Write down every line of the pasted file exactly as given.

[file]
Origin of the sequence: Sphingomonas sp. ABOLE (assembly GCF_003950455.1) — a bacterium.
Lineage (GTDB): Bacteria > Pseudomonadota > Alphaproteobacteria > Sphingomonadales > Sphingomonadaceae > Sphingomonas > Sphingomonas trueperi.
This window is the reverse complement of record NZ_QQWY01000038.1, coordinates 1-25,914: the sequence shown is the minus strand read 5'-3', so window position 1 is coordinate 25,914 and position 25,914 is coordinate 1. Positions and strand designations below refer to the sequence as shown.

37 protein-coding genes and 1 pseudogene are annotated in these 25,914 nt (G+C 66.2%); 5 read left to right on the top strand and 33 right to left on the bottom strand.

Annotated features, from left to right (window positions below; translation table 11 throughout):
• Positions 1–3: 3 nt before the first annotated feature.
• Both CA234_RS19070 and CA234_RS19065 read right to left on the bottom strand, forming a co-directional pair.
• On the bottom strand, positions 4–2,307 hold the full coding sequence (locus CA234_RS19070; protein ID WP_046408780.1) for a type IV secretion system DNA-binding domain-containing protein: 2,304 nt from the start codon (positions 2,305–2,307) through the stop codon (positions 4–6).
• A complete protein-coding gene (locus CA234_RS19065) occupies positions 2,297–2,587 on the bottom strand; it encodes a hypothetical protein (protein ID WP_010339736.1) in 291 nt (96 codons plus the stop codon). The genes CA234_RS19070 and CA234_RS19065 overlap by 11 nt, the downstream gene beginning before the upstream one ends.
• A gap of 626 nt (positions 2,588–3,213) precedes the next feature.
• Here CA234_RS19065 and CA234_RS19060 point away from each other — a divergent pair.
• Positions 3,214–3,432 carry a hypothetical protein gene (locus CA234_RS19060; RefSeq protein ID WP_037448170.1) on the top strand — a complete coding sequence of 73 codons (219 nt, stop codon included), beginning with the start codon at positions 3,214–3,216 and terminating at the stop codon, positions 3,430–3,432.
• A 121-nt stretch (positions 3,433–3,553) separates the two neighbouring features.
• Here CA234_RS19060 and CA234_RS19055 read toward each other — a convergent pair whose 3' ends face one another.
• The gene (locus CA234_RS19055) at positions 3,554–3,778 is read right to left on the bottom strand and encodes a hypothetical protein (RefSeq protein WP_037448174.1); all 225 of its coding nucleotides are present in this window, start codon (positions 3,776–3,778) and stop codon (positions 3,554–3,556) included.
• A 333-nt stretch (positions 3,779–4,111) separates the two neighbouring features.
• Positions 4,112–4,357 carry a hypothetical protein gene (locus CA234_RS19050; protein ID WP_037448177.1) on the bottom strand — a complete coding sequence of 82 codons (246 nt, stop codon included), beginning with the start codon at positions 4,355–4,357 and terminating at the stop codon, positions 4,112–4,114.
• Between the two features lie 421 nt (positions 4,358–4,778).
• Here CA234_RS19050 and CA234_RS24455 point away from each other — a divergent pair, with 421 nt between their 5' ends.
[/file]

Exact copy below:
Origin of the sequence: Sphingomonas sp. ABOLE (assembly GCF_003950455.1) — a bacterium.
Lineage (GTDB): Bacteria > Pseudomonadota > Alphaproteobacteria > Sphingomonadales > Sphingomonadaceae > Sphingomonas > Sphingomonas trueperi.
This window is the reverse complement of record NZ_QQWY01000038.1, coordinates 1-25,914: the sequence shown is the minus strand read 5'-3', so window position 1 is coordinate 25,914 and position 25,914 is coordinate 1. Positions and strand designations below refer to the sequence as shown.

37 protein-coding genes and 1 pseudogene are annotated in these 25,914 nt (G+C 66.2%); 5 read left to right on the top strand and 33 right to left on the bottom strand.

Annotated features, from left to right (window positions below; translation table 11 throughout):
• Positions 1–3: 3 nt before the first annotated feature.
• Both CA234_RS19070 and CA234_RS19065 read right to left on the bottom strand, forming a co-directional pair.
• On the bottom strand, positions 4–2,307 hold the full coding sequence (locus CA234_RS19070; protein ID WP_046408780.1) for a type IV secretion system DNA-binding domain-containing protein: 2,304 nt from the start codon (positions 2,305–2,307) through the stop codon (positions 4–6).
• A complete protein-coding gene (locus CA234_RS19065) occupies positions 2,297–2,587 on the bottom strand; it encodes a hypothetical protein (protein ID WP_010339736.1) in 291 nt (96 codons plus the stop codon). The genes CA234_RS19070 and CA234_RS19065 overlap by 11 nt, the downstream gene beginning before the upstream one ends.
• A gap of 626 nt (positions 2,588–3,213) precedes the next feature.
• Here CA234_RS19065 and CA234_RS19060 point away from each other — a divergent pair.
• Positions 3,214–3,432 carry a hypothetical protein gene (locus CA234_RS19060; RefSeq protein ID WP_037448170.1) on the top strand — a complete coding sequence of 73 codons (219 nt, stop codon included), beginning with the start codon at positions 3,214–3,216 and terminating at the stop codon, positions 3,430–3,432.
• A 121-nt stretch (positions 3,433–3,553) separates the two neighbouring features.
• Here CA234_RS19060 and CA234_RS19055 read toward each other — a convergent pair whose 3' ends face one another.
• The gene (locus CA234_RS19055) at positions 3,554–3,778 is read right to left on the bottom strand and encodes a hypothetical protein (RefSeq protein WP_037448174.1); all 225 of its coding nucleotides are present in this window, start codon (positions 3,776–3,778) and stop codon (positions 3,554–3,556) included.
• A 333-nt stretch (positions 3,779–4,111) separates the two neighbouring features.
• Positions 4,112–4,357 carry a hypothetical protein gene (locus CA234_RS19050; protein ID WP_037448177.1) on the bottom strand — a complete coding sequence of 82 codons (246 nt, stop codon included), beginning with the start codon at positions 4,355–4,357 and terminating at the stop codon, positions 4,112–4,114.
• Between the two features lie 421 nt (positions 4,358–4,778).
• Here CA234_RS19050 and CA234_RS24455 point away from each other — a divergent pair, with 421 nt between their 5' ends.